Presentation on theme: "The Depressive Behavior and Physiological Effects on CD-1 Female Mice (Mus musculus) Subjected to a Series of Chronic Unpredictable Stressors While on."— Presentation transcript:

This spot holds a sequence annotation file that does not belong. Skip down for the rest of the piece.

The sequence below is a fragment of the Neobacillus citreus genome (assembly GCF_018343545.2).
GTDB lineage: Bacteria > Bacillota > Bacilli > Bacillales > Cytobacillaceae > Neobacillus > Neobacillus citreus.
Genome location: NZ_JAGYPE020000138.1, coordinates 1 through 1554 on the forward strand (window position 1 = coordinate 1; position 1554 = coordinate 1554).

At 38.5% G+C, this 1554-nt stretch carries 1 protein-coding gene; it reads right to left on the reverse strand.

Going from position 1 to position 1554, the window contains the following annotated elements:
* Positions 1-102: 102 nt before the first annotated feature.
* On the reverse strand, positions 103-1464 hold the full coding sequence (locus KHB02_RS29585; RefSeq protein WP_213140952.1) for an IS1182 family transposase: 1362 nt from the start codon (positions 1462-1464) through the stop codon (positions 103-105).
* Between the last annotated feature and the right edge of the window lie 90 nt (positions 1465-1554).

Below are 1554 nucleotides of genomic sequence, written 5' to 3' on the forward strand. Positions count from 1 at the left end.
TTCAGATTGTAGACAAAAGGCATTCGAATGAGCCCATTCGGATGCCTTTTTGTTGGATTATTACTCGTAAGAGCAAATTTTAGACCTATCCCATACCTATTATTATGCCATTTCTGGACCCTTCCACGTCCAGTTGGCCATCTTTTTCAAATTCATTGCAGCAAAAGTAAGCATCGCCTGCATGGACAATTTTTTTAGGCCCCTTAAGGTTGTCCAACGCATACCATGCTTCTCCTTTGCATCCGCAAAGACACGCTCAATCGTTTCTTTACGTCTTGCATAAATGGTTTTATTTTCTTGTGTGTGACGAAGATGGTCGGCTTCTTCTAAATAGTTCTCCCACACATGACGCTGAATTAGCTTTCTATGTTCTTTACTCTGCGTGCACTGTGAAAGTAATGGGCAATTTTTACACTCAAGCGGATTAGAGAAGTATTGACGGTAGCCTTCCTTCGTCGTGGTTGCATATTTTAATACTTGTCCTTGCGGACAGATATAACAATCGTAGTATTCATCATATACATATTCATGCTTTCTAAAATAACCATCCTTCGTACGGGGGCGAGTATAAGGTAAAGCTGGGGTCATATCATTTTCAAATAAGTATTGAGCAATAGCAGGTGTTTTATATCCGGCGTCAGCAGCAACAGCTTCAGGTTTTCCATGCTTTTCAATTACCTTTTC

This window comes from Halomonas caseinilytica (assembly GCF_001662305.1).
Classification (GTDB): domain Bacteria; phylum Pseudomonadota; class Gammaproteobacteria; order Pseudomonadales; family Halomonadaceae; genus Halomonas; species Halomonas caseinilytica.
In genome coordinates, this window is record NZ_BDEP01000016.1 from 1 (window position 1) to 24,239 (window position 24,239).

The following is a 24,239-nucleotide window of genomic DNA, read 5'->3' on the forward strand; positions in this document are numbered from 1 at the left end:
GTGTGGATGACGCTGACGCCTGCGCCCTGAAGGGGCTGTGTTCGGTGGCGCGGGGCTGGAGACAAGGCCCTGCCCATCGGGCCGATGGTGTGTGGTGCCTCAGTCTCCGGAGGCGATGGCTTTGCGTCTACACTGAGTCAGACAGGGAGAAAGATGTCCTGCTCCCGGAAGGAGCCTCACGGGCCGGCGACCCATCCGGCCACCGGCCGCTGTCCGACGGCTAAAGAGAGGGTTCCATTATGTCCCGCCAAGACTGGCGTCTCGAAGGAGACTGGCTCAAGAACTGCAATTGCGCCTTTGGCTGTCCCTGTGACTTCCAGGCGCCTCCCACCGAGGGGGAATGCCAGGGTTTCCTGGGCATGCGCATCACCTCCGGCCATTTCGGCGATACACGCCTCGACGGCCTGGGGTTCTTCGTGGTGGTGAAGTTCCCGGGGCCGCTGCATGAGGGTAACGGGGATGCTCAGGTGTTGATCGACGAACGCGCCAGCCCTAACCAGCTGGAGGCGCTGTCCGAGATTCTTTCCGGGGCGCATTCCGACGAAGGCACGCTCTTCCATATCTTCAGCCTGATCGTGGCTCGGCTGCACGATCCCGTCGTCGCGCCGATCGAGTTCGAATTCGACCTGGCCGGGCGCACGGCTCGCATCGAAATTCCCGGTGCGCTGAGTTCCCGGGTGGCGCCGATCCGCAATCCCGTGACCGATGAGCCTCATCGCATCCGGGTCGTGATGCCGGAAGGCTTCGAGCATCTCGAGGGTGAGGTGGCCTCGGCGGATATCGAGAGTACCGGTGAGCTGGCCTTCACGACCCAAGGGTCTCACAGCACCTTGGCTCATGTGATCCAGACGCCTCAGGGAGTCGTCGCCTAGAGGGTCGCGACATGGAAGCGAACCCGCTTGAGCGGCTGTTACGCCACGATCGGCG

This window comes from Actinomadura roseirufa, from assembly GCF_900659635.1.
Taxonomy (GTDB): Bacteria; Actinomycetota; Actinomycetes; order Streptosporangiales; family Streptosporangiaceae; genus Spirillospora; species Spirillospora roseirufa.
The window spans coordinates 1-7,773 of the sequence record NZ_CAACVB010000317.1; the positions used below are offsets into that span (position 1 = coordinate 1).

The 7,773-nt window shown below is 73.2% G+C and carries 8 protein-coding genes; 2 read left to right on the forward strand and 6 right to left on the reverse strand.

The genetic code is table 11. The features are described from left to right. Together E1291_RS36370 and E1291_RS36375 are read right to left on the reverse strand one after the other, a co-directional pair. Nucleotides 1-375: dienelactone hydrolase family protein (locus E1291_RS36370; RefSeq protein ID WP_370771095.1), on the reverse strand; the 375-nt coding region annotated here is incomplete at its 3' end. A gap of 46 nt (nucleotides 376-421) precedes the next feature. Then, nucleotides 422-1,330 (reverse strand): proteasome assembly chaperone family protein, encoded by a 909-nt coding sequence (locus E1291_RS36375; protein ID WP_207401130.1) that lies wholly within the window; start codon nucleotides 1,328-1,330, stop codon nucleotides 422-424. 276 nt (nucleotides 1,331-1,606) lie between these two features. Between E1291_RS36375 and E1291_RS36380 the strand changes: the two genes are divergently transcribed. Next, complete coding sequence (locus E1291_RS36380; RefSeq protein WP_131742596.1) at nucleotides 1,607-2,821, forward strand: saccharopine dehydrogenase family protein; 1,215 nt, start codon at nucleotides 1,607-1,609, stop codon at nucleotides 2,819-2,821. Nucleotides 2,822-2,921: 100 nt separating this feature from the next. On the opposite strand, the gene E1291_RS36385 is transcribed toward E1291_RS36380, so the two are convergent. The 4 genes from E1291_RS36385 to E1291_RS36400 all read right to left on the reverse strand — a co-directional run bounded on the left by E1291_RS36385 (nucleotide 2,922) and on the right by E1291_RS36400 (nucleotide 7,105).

The Depressive Behavior and Physiological Effects on CD-1 Female Mice (Mus musculus) Subjected to a Series of Chronic Unpredictable Stressors While on a High Flaxseed Oil Diet Caitlin Verhalen, Department of Biology, York College Introduction Questions Objective Methods Results Overall Conclusions Acknowledgements I would like to thank Dr. Rehnberg for his guidance and feedback throughout my research. I would also like to thank Joan Carpenter for supplying any necessary items needed for my research. Additionally I would like to thank Raphael Perez for his help in handling the animals and assisting with the behavioral tests. Unpredictable chronic mild stress (UCMS) has been widely used in animals to mimic depression-like disorders. Damage from the UCMS such as oxidative stress is linked to many diseases like depression and anxiety (Kumar et al. 2011). The adrenal glands are stimulated when the brain detects a stressful event and they release hormones like adrenaline and cortisol. There is a significant association between high cortisol levels and depression among individuals subjected to high stress (Kumar et al. 2010). The failure to adapt successfully to stressful situations can result in stress-related diseases such as depression (Kumar et al. 2010). The Omega-3s are polyunsaturated fatty acids (PUFAs) and those found in some plants contain alpha-linolenic acid (ALA) which has been associated with reducing depressive-like behavior. They can stimulate the communication between the nerve cells that are associated with emotional stability and positive emotions such as serotonin and dopamine (Tanna et al. 2013). Flaxseeds are a rich source of Omega-3. Some PUFAs are known to reduce cortisol levels and affect the brain derived neurotrophic factor which aids in synaptic plasticity and protection of neurotransmitters (Tanna et al. 2013). The enhancement of neurotransmission helps to promote antidepressant effects. 1. Do popular claims about changing ones’ diet in order to reduce depression hold true? 2. Would a diet with a higher quantity of essential fatty acids, (EFA’s) like the rich source of Omega-3 in flaxseeds be able to help reduce the cortisol/glucose release as well as depressive behaviors in mammals? To determine if a diet enriched with flaxseed oil will lower the effects of stress on CD-1 female mice as indicated by reduced behavioral depression and reduced levels of blood cortisol and glucose. 1234567891011121314151617181920212223 CTFONSTCONS1S1 BCFONBSCOFN 24 CD-1 Female Mice GROUP I Vegetable Oil Diet GROUP II Flaxseed Oil Diet GROUP III Vegetable Oil Diet Group IV Flaxseed Oil Diet UCMS (22 Days) Behavioral + Blood Tests on all 4 groups Figure 1. Set up for the forced swim test in 2000mL flasks with distilled H 2 0 Figure 2. Set up for the tail suspension test in a 10 Liter glass tank separated by a cardboard division. Tails supported by tape hung from wooden rod on top of tank Figure 3. Set up for the open field test. Field was surrounded by lamps on each side. Week 1*Week 4*Difference* Group I22.925.22.3 Group II21.927.643.2 Group III22.214.171.124 Group IV22.725.52.8 * Represents mean of all 6 mice per group Table1. Mean weights (grams) for CD-1 mice Popular claims about introducing more flaxseed oil to ones’ diet to reduce depression are not supported. The change in diet for the CD-1 mice shows no significant implication that the increase of Omega-3’s in flaxseed oil would reduce physiological and most behavioral signs of depression. Behavioral signs of depression for the forced swim test varied significantly between groups suggesting that it may be the more adequate model for depression in mice compared to the other models tested. References Kumar, B., Kuhad., Chopra, K. 2011. Neuropsychopharmacological effect of sesamol In unpredictable chronic mild stress model of depression: behavioral and biochemical evidences. Psychopharmacology. 214: 819-828. Tanna, I., Pandya, P., Harisha, C.R., Shukla, V.J., Chandola, H.M. 2013. Pharmacognostical and Phytochemical evaluation of Atasi (Linum usitatissimum L.) Indian Journal of Traditional Knowledge. 12(4): 688-692. n=6 CTFONSBS1S1 Cage Tilt 14-18 hr. T tail pinch 30sec Water deprivation 24hr Overnight illumination No stressCold Swim 12°; 5 min Damp Bedding Swimming room temp 23°; 10 min Figure 1. Method for saturating pellets with oil. Future Studies Different administration route. Biochemical analyses of stressed mice compared to unstressed. Do current antidepressant treatments fight against this UCMS model.